Two of Westport’s longest-running — and thorniest — housing issues may soon come to conclusions.
RTM member and Westport Weston Chamber of Commerce executive director Matthew Mandell has been following the sagas of Lincoln/Cross Streets and Hiawatha Lane Extension for years. He writes:
Two major projects, both 8-30g*, have come to a negotiated resolution: Lincoln / Cross Street as well as Hiawatha.
Both will be presented to the public by the Planning & Zoning Commission this Wednesday (May 12, 7 p.m., Zoom). There will be an outline of what each will be, and the public will be allowed to comment. It is anticipated that P&Z will then vote on each.
How did we get here?
P&Z denied the Lincoln multi-story 80+ unit project, and was then sued by the developer. The judge ruled in favor of the developer. 8-30g cases are exceedingly hard to defend. Even though there were severe safety issues, the judge said the need for affordable housing essentially outweighed them.
The P&Z then worked with the neighbors and the developer to make the project more palatable. I was not in any of the meetings, so I too am waiting to see what has come out of it.
As for Hiawatha: P&Z, the Board of Selectmen, the Department of Housing and everyone else who ever said boo about this project was sued over this one. There were actually 7 lawsuits still pending after this 16-year battle.
With this negotiated settlement, all of them go away. Their ancillary issues, some of which could have been detrimental long-term to the entire town, will be gone as well.
While some of the suits might have been won, I am not sure all 7 would have. This was always an egregious project of 5 buildings with 187 units, where 10 naturally occurring affordable homes exist in the middle of an affordable neighborhood.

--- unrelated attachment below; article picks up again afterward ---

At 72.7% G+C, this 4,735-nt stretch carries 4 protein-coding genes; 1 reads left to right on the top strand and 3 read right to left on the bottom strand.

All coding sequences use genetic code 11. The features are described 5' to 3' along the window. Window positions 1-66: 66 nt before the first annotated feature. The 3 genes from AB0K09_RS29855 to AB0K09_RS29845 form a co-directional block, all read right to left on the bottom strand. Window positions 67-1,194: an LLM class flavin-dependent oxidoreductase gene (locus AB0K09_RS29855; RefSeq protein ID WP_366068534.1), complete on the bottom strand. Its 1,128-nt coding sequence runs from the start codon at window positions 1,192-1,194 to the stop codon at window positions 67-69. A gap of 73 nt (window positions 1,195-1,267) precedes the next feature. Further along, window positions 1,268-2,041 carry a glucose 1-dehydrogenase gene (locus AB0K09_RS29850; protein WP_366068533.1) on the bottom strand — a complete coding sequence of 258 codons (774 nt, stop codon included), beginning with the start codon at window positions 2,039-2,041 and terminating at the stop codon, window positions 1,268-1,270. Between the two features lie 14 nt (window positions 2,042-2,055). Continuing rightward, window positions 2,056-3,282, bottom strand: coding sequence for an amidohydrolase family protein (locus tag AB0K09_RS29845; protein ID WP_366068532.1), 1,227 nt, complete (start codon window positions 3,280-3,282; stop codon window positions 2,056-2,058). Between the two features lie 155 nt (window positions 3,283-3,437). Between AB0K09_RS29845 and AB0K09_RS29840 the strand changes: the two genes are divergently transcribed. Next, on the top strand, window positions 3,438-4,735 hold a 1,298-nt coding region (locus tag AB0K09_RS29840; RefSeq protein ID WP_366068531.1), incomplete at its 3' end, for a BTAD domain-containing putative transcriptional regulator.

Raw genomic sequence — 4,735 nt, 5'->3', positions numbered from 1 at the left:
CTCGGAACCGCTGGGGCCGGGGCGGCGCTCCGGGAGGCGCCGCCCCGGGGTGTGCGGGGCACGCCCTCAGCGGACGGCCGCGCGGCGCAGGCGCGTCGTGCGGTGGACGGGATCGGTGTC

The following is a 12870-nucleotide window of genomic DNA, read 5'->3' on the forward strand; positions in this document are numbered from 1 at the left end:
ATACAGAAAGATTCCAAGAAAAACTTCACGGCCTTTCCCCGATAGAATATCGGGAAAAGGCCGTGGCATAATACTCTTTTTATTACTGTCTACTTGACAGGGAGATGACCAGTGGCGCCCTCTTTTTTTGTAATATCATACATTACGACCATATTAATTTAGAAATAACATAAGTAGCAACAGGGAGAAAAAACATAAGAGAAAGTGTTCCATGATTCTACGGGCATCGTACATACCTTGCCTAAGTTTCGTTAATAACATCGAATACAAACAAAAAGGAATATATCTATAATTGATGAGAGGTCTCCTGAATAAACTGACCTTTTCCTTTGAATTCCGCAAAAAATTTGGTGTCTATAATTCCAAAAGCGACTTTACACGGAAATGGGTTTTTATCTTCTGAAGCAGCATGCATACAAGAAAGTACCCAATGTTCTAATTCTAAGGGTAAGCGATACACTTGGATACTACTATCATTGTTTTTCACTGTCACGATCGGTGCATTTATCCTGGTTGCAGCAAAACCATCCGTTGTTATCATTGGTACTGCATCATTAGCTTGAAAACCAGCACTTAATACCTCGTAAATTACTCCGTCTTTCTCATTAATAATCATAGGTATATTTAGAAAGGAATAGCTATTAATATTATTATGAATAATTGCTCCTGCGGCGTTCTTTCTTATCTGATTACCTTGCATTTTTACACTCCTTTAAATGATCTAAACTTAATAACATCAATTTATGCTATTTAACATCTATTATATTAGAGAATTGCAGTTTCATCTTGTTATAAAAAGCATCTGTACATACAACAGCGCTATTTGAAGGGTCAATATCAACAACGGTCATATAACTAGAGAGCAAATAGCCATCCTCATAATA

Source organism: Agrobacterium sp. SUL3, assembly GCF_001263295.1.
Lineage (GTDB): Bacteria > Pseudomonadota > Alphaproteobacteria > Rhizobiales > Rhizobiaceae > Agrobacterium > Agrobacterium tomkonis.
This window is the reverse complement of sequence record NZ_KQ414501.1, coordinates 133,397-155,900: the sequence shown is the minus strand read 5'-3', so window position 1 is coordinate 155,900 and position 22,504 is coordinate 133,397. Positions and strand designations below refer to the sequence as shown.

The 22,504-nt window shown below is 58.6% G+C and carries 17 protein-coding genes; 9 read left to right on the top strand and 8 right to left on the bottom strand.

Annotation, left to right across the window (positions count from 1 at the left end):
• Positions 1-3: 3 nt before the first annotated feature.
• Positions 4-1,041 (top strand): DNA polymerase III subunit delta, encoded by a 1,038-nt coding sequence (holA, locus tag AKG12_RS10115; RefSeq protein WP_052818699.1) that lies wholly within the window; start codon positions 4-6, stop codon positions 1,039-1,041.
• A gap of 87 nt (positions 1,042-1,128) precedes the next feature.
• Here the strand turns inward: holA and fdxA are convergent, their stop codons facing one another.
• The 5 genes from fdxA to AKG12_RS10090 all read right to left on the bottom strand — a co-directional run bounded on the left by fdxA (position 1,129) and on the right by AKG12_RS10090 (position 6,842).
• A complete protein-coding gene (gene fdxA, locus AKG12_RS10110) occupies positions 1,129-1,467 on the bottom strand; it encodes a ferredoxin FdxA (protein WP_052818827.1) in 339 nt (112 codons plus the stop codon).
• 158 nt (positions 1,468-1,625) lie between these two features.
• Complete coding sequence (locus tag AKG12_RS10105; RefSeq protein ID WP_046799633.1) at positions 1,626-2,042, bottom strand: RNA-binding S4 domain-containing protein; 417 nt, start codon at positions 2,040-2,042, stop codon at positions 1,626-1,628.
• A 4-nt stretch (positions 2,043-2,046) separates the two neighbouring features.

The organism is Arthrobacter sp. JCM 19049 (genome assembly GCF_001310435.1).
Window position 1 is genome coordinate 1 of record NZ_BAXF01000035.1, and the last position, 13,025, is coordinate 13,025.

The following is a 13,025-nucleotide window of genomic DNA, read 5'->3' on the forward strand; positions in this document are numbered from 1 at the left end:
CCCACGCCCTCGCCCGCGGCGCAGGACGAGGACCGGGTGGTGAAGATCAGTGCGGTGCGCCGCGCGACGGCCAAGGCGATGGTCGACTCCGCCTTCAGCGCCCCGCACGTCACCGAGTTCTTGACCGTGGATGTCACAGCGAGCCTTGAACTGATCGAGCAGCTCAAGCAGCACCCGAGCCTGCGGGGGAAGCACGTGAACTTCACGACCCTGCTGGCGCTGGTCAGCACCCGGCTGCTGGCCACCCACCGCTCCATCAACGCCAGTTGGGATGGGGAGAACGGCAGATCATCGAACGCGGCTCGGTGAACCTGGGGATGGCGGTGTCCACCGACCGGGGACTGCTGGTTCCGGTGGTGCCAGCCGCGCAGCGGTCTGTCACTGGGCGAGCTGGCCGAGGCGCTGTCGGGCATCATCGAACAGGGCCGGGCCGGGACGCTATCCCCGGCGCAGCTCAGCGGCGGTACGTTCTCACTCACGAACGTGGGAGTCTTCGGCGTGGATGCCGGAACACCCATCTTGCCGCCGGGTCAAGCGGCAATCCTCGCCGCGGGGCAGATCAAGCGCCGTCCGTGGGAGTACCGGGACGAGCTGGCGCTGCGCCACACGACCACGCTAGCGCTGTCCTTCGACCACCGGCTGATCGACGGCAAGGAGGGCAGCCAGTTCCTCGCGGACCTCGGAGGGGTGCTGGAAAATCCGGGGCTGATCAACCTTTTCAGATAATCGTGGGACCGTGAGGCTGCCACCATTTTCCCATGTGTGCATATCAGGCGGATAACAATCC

This one is going to hurt. I can’t say more on the issue, but we will all see it when it comes public. I am very sad about this outcome, and really feel for the neighborhood. We all fought for 16 years against a developer and lawyer who only saw opportunity and not people.
In the end, it is the town that gets sued. It’s the town that negotiates for itself, and they make the call in these cases. A silver lining may be, with both of these projects the town would probably get another 4 year moratorium from 8-30g projects.
The Planning & Zoning Commission welcomes public comment at Wednesday’s 7 p.m. meeting. Click here for the Zoom link. The meeting ID is 816 5841 6015. The passcode is 221876.
*8-30 g is a Connecticut statute. It says that that unless 10 percent of a town’s housing stock is “affordable” — according to state definition — a developer planning to include affordable units can challenge a town’s denial of a proposal.